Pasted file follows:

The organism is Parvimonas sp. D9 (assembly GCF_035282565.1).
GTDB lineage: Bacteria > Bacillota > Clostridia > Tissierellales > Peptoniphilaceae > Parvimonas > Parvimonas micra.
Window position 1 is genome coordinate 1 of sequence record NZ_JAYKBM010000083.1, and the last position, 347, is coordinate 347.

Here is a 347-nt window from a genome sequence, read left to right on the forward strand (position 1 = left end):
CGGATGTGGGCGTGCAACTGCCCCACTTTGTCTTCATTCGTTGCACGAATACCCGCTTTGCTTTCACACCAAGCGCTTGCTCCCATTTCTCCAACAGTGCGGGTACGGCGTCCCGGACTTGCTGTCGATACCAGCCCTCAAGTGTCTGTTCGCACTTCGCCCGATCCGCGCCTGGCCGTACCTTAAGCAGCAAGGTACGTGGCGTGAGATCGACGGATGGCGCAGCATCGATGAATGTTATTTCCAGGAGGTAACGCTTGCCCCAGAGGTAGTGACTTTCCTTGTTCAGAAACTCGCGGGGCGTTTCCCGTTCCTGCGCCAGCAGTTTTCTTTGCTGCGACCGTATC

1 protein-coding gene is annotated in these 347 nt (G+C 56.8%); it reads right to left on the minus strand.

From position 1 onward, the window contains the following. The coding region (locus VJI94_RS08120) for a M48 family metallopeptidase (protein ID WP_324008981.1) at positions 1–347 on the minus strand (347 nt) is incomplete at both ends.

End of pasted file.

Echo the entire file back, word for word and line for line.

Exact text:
The organism is Parvimonas sp. D9 (assembly GCF_035282565.1).
GTDB lineage: Bacteria > Bacillota > Clostridia > Tissierellales > Peptoniphilaceae > Parvimonas > Parvimonas micra.
Window position 1 is genome coordinate 1 of sequence record NZ_JAYKBM010000083.1, and the last position, 347, is coordinate 347.

Here is a 347-nt window from a genome sequence, read left to right on the forward strand (position 1 = left end):
CGGATGTGGGCGTGCAACTGCCCCACTTTGTCTTCATTCGTTGCACGAATACCCGCTTTGCTTTCACACCAAGCGCTTGCTCCCATTTCTCCAACAGTGCGGGTACGGCGTCCCGGACTTGCTGTCGATACCAGCCCTCAAGTGTCTGTTCGCACTTCGCCCGATCCGCGCCTGGCCGTACCTTAAGCAGCAAGGTACGTGGCGTGAGATCGACGGATGGCGCAGCATCGATGAATGTTATTTCCAGGAGGTAACGCTTGCCCCAGAGGTAGTGACTTTCCTTGTTCAGAAACTCGCGGGGCGTTTCCCGTTCCTGCGCCAGCAGTTTTCTTTGCTGCGACCGTATC

1 protein-coding gene is annotated in these 347 nt (G+C 56.8%); it reads right to left on the minus strand.

From position 1 onward, the window contains the following. The coding region (locus VJI94_RS08120) for a M48 family metallopeptidase (protein ID WP_324008981.1) at positions 1–347 on the minus strand (347 nt) is incomplete at both ends.